I listened and I thought, Kairos. That’s it, Keara and Finn! That’s why hugging you goodbye was such an out of body experience for me. That day, even up until that very moment, was chronos – the final touches on your new room, the twenty dollars snuck into your wallet, the walking out to the car. It was sad, but normal, until it wasn’t.
In our final embrace, my heart touched yours and then I time-traveled into kairos. I felt the “summing up” of our last eighteen years together, from the moment I first held you in my arms until the very moment when I symbolically let you go. If it were a movie, it would have flashed on your sandy blonde hair, your chubby cheeks and gap-toothed grins, the way you would both squeeze me tight each night and beg for one more hug, story, or song. It would have covered the slammed doors and raised voices and moments of tearful reconciliation. It would have covered your moments of greatest bliss and greatest heartache, when your dad and I were the first ones you looked to for assurance, because we were the way you made sense of the world.
So many years have passed since those things were true. Chronos marched on, but kairos preserved it in my memory and gave it to me as a gift when we left you. And that’s the thing about kairos. It has to be recognized and welcomed, when we’d rather let it pass us by. We’re rational, cynical, linear people. The shift feels disconcerting and uncomfortable, and you can’t shut it down. You have to get past that before it can work its magic.
Kairos whispers to us: Take it all. Take the Love and the hurt, the hopes and the fears, the reality and the possibility. Experience it and then let it change your chronos, the way you live and love and look at your people day after day after day.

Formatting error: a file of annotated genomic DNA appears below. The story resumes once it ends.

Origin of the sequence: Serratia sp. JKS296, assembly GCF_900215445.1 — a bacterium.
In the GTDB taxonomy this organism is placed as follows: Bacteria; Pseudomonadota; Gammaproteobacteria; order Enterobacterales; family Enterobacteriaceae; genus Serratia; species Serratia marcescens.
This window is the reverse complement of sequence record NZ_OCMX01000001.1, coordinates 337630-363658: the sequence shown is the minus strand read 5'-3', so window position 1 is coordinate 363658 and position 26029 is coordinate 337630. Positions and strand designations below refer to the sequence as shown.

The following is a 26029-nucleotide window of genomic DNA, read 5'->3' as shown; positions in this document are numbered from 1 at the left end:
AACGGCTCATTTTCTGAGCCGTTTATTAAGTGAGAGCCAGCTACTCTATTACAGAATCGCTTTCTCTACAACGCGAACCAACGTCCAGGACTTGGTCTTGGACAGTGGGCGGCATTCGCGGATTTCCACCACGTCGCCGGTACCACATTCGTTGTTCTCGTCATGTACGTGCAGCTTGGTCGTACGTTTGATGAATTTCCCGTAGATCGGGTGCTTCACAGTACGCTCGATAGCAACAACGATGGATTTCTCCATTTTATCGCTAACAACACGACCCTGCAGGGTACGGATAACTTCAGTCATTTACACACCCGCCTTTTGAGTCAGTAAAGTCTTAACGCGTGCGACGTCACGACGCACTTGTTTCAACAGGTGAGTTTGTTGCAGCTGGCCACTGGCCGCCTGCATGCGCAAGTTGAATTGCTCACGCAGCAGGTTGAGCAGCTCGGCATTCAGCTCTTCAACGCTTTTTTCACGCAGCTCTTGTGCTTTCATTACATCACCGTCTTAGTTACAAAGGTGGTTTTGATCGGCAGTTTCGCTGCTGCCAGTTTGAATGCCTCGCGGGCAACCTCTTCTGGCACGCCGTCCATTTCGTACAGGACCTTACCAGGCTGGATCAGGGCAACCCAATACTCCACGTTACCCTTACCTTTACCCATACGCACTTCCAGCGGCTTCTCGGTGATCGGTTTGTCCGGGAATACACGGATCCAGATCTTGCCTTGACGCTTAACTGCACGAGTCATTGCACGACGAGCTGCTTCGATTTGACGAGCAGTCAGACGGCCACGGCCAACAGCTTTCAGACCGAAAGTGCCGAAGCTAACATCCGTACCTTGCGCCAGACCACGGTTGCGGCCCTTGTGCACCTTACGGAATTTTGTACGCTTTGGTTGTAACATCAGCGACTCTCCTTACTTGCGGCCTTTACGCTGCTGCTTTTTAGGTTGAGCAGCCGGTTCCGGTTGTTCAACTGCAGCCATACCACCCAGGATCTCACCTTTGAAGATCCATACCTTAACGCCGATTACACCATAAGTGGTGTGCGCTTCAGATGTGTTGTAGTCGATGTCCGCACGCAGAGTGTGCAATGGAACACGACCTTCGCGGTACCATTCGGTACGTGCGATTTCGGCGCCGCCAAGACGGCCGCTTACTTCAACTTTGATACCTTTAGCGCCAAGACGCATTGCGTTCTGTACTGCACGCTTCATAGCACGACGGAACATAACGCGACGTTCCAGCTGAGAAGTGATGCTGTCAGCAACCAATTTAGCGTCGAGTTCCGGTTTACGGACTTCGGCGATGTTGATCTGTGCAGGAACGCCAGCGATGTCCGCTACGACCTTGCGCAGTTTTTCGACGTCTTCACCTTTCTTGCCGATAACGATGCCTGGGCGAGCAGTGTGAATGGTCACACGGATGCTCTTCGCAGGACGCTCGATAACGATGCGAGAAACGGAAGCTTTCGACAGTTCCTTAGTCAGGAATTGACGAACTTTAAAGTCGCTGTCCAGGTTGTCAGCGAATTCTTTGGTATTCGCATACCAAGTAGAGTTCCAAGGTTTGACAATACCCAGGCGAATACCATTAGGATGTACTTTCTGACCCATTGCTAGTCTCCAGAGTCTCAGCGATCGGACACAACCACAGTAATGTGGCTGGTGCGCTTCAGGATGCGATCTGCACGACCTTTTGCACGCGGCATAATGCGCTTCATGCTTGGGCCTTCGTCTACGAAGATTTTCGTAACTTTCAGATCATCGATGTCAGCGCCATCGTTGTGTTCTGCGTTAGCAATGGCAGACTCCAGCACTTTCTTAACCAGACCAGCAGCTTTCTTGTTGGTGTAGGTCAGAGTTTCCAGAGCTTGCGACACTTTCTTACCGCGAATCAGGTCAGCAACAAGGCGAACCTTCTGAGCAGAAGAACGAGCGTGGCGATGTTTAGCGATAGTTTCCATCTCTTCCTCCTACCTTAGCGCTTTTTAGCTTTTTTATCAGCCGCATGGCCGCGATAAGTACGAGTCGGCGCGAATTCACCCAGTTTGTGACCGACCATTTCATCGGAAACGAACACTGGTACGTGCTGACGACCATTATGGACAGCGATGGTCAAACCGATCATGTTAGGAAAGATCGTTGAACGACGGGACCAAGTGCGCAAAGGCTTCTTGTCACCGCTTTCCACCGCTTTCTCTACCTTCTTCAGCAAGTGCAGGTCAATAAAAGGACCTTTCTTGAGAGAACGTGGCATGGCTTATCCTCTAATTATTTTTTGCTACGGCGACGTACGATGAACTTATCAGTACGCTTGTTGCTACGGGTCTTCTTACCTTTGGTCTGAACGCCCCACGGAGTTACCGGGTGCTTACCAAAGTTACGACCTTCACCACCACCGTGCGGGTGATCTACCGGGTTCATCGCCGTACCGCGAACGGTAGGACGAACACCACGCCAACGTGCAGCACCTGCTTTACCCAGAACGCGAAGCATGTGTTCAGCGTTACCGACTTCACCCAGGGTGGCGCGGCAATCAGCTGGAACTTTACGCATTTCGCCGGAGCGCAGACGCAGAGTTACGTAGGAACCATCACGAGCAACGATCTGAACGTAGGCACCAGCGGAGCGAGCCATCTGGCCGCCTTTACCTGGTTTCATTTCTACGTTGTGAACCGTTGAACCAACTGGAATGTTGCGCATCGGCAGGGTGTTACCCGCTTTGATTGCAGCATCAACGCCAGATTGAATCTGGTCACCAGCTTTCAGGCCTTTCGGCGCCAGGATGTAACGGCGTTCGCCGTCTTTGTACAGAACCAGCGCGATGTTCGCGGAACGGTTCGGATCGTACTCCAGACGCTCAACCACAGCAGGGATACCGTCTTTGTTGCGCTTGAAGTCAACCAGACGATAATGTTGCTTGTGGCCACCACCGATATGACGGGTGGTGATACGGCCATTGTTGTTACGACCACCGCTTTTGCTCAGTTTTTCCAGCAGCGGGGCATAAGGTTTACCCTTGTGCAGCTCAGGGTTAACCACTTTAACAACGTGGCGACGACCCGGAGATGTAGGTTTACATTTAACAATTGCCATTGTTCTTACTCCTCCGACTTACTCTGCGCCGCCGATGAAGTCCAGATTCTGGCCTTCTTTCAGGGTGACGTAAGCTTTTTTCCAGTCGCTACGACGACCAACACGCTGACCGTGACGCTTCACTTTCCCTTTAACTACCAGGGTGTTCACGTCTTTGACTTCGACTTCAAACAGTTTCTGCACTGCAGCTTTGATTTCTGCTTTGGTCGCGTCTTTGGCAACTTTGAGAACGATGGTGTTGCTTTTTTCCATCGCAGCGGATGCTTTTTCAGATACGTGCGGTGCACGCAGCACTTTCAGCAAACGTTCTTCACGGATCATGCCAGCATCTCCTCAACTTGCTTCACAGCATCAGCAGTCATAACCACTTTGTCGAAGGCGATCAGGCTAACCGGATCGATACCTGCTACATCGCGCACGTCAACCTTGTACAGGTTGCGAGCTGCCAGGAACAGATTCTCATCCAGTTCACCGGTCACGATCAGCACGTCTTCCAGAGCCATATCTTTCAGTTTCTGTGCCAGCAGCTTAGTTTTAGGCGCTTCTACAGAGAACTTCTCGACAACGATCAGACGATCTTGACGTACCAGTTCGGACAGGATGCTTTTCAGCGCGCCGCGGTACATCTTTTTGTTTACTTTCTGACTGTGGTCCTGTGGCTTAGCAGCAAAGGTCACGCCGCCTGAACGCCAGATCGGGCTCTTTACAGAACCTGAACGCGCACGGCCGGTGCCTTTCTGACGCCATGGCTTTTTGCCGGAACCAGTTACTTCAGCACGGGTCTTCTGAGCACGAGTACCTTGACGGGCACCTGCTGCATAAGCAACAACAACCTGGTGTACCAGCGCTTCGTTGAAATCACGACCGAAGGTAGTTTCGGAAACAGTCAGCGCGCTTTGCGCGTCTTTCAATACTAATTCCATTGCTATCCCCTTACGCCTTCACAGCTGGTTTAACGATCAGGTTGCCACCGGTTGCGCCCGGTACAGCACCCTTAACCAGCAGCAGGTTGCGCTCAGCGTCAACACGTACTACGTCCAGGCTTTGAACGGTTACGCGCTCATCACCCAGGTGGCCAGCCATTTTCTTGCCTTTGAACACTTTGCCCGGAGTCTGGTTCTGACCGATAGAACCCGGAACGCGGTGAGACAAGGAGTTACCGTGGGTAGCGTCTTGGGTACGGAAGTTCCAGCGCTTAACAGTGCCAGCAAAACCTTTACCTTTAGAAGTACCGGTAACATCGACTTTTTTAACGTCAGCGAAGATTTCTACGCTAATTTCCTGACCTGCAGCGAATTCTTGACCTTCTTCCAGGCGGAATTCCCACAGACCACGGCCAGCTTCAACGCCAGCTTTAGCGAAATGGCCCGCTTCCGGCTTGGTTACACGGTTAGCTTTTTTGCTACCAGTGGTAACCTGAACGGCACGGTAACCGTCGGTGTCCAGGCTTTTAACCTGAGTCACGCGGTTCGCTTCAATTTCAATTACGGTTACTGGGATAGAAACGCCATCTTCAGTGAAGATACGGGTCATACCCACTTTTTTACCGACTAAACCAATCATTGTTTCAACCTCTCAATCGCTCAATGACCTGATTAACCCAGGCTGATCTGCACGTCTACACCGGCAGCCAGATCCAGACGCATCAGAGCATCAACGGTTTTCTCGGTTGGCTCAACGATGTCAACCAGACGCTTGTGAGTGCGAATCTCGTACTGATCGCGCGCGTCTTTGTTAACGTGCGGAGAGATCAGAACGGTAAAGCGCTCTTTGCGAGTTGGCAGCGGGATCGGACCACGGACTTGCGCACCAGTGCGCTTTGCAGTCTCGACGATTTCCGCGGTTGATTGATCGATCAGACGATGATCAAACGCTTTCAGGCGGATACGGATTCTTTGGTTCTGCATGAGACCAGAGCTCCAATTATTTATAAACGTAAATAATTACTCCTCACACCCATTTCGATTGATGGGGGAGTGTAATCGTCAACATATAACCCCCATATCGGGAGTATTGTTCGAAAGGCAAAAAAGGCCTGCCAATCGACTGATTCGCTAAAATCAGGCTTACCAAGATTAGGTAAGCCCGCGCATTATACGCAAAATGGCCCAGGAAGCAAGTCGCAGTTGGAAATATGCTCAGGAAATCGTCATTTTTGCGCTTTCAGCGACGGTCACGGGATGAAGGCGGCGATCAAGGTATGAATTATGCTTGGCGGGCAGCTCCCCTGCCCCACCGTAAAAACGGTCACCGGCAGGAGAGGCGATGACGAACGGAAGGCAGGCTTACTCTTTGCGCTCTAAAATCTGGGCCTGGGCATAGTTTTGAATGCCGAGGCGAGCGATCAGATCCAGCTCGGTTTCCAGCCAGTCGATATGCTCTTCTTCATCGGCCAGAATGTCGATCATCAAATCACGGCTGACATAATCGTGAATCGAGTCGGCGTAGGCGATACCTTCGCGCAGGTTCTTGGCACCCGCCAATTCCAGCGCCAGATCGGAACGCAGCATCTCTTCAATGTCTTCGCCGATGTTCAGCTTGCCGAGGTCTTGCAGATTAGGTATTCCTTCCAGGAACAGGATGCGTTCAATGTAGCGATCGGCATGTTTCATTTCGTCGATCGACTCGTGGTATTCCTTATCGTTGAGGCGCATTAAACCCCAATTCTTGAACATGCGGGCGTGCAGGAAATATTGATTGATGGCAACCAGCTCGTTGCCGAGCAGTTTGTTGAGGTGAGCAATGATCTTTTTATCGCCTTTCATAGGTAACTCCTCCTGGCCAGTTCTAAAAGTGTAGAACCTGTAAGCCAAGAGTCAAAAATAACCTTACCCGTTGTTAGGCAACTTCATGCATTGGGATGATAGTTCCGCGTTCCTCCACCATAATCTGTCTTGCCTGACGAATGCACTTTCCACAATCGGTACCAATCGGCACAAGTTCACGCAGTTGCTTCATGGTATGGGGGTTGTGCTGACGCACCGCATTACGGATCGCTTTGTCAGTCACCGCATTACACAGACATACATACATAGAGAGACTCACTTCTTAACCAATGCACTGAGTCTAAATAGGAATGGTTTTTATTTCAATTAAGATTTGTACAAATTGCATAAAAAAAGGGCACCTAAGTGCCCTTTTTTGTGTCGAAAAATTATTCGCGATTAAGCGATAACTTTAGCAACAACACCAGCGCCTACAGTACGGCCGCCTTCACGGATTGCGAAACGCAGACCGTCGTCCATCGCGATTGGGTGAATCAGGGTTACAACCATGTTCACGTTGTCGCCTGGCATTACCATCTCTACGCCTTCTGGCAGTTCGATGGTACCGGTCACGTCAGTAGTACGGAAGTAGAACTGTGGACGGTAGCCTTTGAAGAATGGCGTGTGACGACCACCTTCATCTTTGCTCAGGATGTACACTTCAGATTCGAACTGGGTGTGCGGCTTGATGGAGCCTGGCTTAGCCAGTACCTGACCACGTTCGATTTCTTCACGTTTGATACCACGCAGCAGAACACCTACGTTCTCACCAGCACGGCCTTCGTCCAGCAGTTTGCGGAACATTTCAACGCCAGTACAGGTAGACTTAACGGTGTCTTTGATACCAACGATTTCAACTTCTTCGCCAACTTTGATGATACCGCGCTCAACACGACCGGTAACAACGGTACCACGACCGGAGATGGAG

I don’t mean to say that this is the only kairos moment I’ve ever had, or will have with you. College drop-off isn’t the end-all-be-all by any means. It’s just an opportunity, but milestones of all sorts abound. Moments of deep joy and deep sadness are woven throughout our lives. Trust me, you will experience it, perhaps with me, but certainly with other people you will come to know and love. We often make a big fuss about the event itself, but maybe, just maybe, it’s really about the shift in time and the chance to experience the totality of Love.
So one last thing, kiddos. Here’s the piece of advice I wanted to share. It’s from an IG poet called Atticus.
Imagine me calling you to the family room tonight. You’d come out of your rooms complaining, itching to get back to your phones, or Netflix, or closets where you were deciding what to wear tomorrow. But you’d come, because you always do. You’re good sports that way.
Put your hand on your heart, I’d say.
And I’d walk you through the wisdom of the poet.
And I’d will you to know your power
Tomorrow and always
I love you.